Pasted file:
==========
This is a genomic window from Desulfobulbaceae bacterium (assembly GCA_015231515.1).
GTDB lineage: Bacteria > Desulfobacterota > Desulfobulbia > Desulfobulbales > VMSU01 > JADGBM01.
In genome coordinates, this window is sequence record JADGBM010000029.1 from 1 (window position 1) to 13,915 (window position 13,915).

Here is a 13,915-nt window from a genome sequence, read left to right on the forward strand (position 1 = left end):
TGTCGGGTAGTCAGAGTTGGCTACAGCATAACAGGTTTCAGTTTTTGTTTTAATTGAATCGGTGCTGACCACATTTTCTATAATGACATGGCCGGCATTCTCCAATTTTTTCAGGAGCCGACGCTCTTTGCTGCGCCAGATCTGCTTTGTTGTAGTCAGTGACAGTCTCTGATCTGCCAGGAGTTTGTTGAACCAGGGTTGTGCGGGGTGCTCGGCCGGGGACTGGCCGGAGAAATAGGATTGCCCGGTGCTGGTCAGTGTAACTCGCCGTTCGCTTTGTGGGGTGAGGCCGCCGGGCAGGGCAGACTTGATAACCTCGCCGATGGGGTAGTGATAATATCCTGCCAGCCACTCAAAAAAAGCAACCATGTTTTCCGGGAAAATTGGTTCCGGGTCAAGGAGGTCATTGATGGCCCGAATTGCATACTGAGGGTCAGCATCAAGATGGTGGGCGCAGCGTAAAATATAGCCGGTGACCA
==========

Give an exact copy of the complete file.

This is a genomic window from Desulfobulbaceae bacterium (assembly GCA_015231515.1).
GTDB lineage: Bacteria > Desulfobacterota > Desulfobulbia > Desulfobulbales > VMSU01 > JADGBM01.
In genome coordinates, this window is sequence record JADGBM010000029.1 from 1 (window position 1) to 13,915 (window position 13,915).

Here is a 13,915-nt window from a genome sequence, read left to right on the forward strand (position 1 = left end):
TGTCGGGTAGTCAGAGTTGGCTACAGCATAACAGGTTTCAGTTTTTGTTTTAATTGAATCGGTGCTGACCACATTTTCTATAATGACATGGCCGGCATTCTCCAATTTTTTCAGGAGCCGACGCTCTTTGCTGCGCCAGATCTGCTTTGTTGTAGTCAGTGACAGTCTCTGATCTGCCAGGAGTTTGTTGAACCAGGGTTGTGCGGGGTGCTCGGCCGGGGACTGGCCGGAGAAATAGGATTGCCCGGTGCTGGTCAGTGTAACTCGCCGTTCGCTTTGTGGGGTGAGGCCGCCGGGCAGGGCAGACTTGATAACCTCGCCGATGGGGTAGTGATAATATCCTGCCAGCCACTCAAAAAAAGCAACCATGTTTTCCGGGAAAATTGGTTCCGGGTCAAGGAGGTCATTGATGGCCCGAATTGCATACTGAGGGTCAGCATCAAGATGGTGGGCGCAGCGTAAAATATAGCCGGTGACCA